Shovel Knight obviously looks like an 8-bit game from the Nintendo Entertainment System, but it borrows a lot more than pixels from that era’s classics.
Of course, Shovel Knight took all of that inspiration and created something great, but it’s still fun to take a close look at each retro adventure and see exactly what the recent action-platformer for the Wii U, 3DS, and PC borrowed from it.
So, that’s exactly what we did. Come with us and discover how Shovel Knight raided the classics (and a more recent series) for a bundle of ideas that came together to form a modern achievement.
Structurally, Shovel Knight takes a lot of inspiration from Mega Man. In both action-platformers, you have eight themed bosses, and each has their own level. And while you can’t tackle them in any order you want like in Mega Man, Shovel Knight does give you some flexibility by letting you pick levels from an expanding world map.
The physics of Shovel Knight also feel similar to Mega Man. You have a lot of midair control of your jump, and enemy attacks knock you back bit. The main character’s pixellated anatomy even resembles the Blue Bomber.
Super Mario Bros.
Remember that world map we just talked about? It really reminds us of the ones you see in a lot of Mario games, specifically Super Mario Bros. 3, Super Mario World, and the New Super Mario Bros. series. Also, just like in the Mario franchise, random enemies wander the field. Bump into them, and you have a fight, but you’re always rewarded when you win.
After Mega Man, Castlevania is clearly the biggest inspiration for Shovel Knight. Like in Castlevania, you have access to a number of items that act as secondary attacks. Also, as in most Castlevania games, you use these items by pressing up and the attack button at the same time.
Many of the items are even straight clones from the Castlevania series. The anchor, for example, arcs upward just like the ax, and the fireball shoots in a straight path similar to the knife.
You can also explore 2D towns and talk to its citizens, just like you could in Castlevania 2: Simon’s Quest.
The Legend of Zelda
Shovel Knight doesn’t borrow much too much Nintendo’s famous adventure franchise, but you can find a few nods. Zelda II: The Adventure of Link was the series’ lone 2D entry (we’re not counting those terrible CD-i games). Like Castlevania, it also featured 2D towns with helpful citizens, similar to Shovel Knight’s. Your midair, downward shovel attack also feels similar to one of Link’s moves from Zelda II.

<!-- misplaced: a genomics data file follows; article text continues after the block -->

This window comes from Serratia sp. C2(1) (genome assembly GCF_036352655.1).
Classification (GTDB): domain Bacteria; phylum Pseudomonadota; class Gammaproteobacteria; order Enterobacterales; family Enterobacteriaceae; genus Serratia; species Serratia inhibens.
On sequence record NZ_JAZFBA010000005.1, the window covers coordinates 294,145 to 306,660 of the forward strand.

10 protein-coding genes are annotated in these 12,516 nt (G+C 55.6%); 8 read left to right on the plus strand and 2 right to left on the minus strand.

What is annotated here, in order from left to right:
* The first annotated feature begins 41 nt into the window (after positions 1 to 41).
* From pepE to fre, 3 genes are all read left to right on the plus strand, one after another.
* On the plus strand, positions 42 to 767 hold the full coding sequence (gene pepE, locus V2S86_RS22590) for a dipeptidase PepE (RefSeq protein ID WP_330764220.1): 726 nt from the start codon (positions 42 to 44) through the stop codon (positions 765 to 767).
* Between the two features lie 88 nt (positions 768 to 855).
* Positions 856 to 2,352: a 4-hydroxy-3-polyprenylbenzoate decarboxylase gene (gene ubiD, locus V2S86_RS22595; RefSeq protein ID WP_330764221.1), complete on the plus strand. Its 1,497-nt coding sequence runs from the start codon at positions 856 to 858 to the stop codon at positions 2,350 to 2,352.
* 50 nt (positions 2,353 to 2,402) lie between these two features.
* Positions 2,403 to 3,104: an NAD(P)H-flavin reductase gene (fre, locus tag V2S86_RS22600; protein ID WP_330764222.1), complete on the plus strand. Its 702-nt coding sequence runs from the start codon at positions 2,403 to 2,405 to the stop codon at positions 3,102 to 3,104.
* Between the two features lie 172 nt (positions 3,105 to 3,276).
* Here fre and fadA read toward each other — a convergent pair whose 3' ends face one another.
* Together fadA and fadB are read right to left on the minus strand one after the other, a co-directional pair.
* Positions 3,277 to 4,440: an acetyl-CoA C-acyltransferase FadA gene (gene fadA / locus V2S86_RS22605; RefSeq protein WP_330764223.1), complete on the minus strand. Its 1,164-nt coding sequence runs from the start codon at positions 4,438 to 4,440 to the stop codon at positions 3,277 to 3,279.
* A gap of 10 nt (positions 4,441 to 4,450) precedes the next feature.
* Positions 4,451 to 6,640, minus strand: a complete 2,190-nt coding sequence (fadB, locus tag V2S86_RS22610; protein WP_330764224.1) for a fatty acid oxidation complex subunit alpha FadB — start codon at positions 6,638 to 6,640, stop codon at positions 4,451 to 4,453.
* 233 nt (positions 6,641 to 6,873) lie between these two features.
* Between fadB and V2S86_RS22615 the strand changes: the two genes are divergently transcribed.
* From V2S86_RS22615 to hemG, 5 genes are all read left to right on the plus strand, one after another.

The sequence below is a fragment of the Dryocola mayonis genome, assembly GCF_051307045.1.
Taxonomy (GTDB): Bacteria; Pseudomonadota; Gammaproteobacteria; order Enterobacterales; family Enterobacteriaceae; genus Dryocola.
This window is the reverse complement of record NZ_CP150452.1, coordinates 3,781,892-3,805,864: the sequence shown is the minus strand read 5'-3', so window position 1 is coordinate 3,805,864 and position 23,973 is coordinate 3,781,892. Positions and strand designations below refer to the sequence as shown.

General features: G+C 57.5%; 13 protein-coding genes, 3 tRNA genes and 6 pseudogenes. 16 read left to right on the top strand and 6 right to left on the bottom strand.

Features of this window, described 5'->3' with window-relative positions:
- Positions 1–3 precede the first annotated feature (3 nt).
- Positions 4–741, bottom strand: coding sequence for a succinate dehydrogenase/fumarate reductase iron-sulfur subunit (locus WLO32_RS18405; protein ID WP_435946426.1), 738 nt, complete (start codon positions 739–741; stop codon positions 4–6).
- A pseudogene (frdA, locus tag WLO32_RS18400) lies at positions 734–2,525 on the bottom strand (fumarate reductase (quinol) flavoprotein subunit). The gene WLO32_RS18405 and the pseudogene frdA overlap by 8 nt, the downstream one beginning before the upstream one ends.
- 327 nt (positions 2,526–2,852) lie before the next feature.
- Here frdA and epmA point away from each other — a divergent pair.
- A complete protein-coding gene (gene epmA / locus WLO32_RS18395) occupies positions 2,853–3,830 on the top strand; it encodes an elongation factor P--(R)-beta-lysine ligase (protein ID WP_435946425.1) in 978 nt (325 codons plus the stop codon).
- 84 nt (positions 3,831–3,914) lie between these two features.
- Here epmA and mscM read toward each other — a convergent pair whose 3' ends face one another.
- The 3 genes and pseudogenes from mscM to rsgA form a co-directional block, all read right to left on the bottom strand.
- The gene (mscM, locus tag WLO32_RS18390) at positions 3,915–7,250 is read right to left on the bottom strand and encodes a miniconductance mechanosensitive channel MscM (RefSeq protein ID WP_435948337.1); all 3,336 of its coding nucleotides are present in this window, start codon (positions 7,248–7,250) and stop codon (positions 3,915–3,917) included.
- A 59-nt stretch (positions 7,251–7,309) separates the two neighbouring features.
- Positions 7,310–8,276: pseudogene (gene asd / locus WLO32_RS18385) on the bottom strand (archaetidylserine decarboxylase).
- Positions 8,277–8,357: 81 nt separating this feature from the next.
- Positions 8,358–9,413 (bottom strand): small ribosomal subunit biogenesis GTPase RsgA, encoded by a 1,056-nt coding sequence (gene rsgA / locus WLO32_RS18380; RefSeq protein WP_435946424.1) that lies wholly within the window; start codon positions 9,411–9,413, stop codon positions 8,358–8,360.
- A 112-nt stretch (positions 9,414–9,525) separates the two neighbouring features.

Also, many Zelda games give your melee weapon a ranged burst if you’re at full health, a feature you can eventually unlock in Shovel Knight.
DuckTales for the Nintendo Entertainment System was also created by Mega Man developer Capcom, and it featured a similar engine. It’s not surprising, then, that Shovel Knight feels a lot like both classic platformers. In DuckTales, players could use Scrooge McDuck’s cane to constantly bounce off of the ground and enemies. While you can’t bounce off just anything with your shovel, you can use your downward attack to hop off of enemies and certain blocks.
However, you can unlock a “DuckTales mode” in Shovel Knight, which starts you with 99,999 gold and can bounce off of the ground. It also makes enemies much stronger. You can unlock the mode by entering TNFCGUGO as your name when starting a new game.
OK, so Dark Souls, its direct sequel, and its predecessor (Demon’s Souls) aren’t exactly retro, but Shovel Knight takes just as much inspiration from those modern examples of gaming brutality. In that franchise, you use a currency of souls to buy all sorts of important things. If you die, you lose all of the souls you were carrying. However, you can get them back if you can make it back to your corpse before dying again.
Shovel Knight uses a similar idea, but it’s not quite as punishing. When you die, a chunk of the gold you were carrying turns into three floating bags of money around the area you perished. Just like in Dark Souls, you can get your money back as long as you don’t die again before you reach the floating sacks of riches.